Monday, June 24, 2024

China cuts interest rates again as youth unemployment hits new record high


China cut a key interest rate on Thursday, the second cut this week, after a series of official data painted a bleak picture of the post-Covid recovery in the world’s second-largest economy.

The People’s Bank of China cut its key interest rate policy, the medium-term lending rate, from 2.75 percent to 2.65 percent, as the one-year interest rate determines the cost of lending to banks.

It was the first rate cut since last August and was widely expected after the central bank’s surprise cut to China’s seven-day reverse repo rate on Tuesday.

It cut the repo rate by 0.1 percent to 1.9 percent, the first since August.

The move will boost liquidity in the banking system and make short-term loans cheaper as authorities try to shore up the continued ailing economy.

Uphill battle

New government data on Thursday highlighted the uphill battle the country faces, with shoppers slowing and factories slowing.

Retail sales rose 12.7 percent in May, but the rate of growth slowed from 18.4 percent in the previous month and came in less than economists expected. Industrial production rose 3.5 percent, according to estimates, but growth was weaker than in April.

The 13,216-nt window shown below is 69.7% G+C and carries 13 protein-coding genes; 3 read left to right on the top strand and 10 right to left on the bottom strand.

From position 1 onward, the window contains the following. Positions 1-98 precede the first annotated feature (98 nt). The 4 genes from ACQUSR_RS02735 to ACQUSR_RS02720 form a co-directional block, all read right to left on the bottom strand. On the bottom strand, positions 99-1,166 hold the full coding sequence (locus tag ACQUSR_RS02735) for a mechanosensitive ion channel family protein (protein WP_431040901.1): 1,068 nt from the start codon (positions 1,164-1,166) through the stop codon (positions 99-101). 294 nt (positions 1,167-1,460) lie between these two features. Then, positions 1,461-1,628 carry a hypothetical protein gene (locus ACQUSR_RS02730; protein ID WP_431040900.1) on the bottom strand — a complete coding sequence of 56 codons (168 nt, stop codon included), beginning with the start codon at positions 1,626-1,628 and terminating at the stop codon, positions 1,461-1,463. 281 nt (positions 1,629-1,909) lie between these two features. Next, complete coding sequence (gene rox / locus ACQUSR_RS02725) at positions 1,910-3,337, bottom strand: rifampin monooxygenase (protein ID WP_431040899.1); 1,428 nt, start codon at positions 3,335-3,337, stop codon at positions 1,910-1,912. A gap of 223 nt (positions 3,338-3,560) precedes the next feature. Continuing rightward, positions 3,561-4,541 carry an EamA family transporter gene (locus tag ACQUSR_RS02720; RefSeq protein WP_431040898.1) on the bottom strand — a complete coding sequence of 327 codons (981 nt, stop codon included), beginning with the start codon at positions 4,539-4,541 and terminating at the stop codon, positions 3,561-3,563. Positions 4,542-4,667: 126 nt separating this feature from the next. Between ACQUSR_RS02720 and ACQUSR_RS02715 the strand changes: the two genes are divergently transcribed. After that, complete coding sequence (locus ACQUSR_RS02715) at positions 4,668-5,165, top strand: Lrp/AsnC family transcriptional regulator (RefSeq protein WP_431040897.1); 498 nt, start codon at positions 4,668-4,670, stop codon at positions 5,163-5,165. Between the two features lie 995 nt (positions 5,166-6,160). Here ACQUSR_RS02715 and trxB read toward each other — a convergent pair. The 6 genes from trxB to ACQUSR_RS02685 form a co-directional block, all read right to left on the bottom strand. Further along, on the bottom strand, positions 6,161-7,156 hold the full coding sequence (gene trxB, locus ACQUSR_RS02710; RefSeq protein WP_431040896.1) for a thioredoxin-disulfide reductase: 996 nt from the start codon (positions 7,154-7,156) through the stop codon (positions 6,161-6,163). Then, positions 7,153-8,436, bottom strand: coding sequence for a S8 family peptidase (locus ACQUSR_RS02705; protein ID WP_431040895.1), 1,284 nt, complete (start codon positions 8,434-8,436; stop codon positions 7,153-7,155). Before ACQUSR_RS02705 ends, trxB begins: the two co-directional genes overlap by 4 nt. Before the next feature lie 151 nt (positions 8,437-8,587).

Meanwhile, more young people are unemployed in Chinese cities and towns, and the urban youth unemployment rate, already at record levels, hit another new high in May, reaching 20.8 percent.

The unemployment rate for 16 to 24 year olds is 20.4 percent. This was slightly higher than the April data.The official data did not include the rural unemployment rate.

JPMorgan CEO Jamie Dimon, who visited China recently, expressed concern about the number, Bloomberg reported in a television interview, saying, “It’s a scary number… They need (economic) growth.”

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The youth unemployment rate will worsen when 11.6 million college students enter the job market this summer, according to estimates from the Education Department earlier this year.

Much of the latest economic data is “already below consensus lows,” said Macquarie’s chief China economist Larry Hu, noting that the weakness added to “the rush for more stimulus.”

“Recent interest rate cuts clearly mean policymakers feel the urgency to increase policy support,” he wrote in a statement on Thursday.

Nadia Barnett
Nadia Barnett
"Award-winning beer geek. Extreme coffeeaholic. Introvert. Avid travel specialist. Hipster-friendly communicator."

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